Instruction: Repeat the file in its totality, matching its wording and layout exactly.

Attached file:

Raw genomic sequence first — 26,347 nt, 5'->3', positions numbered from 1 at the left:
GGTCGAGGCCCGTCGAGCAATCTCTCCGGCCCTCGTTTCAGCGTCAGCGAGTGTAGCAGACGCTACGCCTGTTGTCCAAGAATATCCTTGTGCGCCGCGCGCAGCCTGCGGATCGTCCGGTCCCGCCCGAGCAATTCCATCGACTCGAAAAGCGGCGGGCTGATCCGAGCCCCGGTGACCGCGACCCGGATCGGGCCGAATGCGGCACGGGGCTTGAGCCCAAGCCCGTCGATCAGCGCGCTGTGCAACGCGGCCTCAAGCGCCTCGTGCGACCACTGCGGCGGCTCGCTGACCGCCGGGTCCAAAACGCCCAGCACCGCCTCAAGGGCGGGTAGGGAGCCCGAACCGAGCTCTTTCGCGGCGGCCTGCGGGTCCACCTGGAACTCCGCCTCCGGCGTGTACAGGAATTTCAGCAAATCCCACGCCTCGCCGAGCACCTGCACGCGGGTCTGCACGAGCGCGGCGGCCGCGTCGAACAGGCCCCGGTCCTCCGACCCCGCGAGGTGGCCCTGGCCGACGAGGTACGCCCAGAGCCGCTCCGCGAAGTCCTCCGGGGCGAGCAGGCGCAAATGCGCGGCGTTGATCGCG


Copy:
Raw genomic sequence first — 26,347 nt, 5'->3', positions numbered from 1 at the left:
GGTCGAGGCCCGTCGAGCAATCTCTCCGGCCCTCGTTTCAGCGTCAGCGAGTGTAGCAGACGCTACGCCTGTTGTCCAAGAATATCCTTGTGCGCCGCGCGCAGCCTGCGGATCGTCCGGTCCCGCCCGAGCAATTCCATCGACTCGAAAAGCGGCGGGCTGATCCGAGCCCCGGTGACCGCGACCCGGATCGGGCCGAATGCGGCACGGGGCTTGAGCCCAAGCCCGTCGATCAGCGCGCTGTGCAACGCGGCCTCAAGCGCCTCGTGCGACCACTGCGGCGGCTCGCTGACCGCCGGGTCCAAAACGCCCAGCACCGCCTCAAGGGCGGGTAGGGAGCCCGAACCGAGCTCTTTCGCGGCGGCCTGCGGGTCCACCTGGAACTCCGCCTCCGGCGTGTACAGGAATTTCAGCAAATCCCACGCCTCGCCGAGCACCTGCACGCGGGTCTGCACGAGCGCGGCGGCCGCGTCGAACAGGCCCCGGTCCTCCGACCCCGCGAGGTGGCCCTGGCCGACGAGGTACGCCCAGAGCCGCTCCGCGAAGTCCTCCGGGGCGAGCAGGCGCAAATGCGCGGCGTTGATCGCG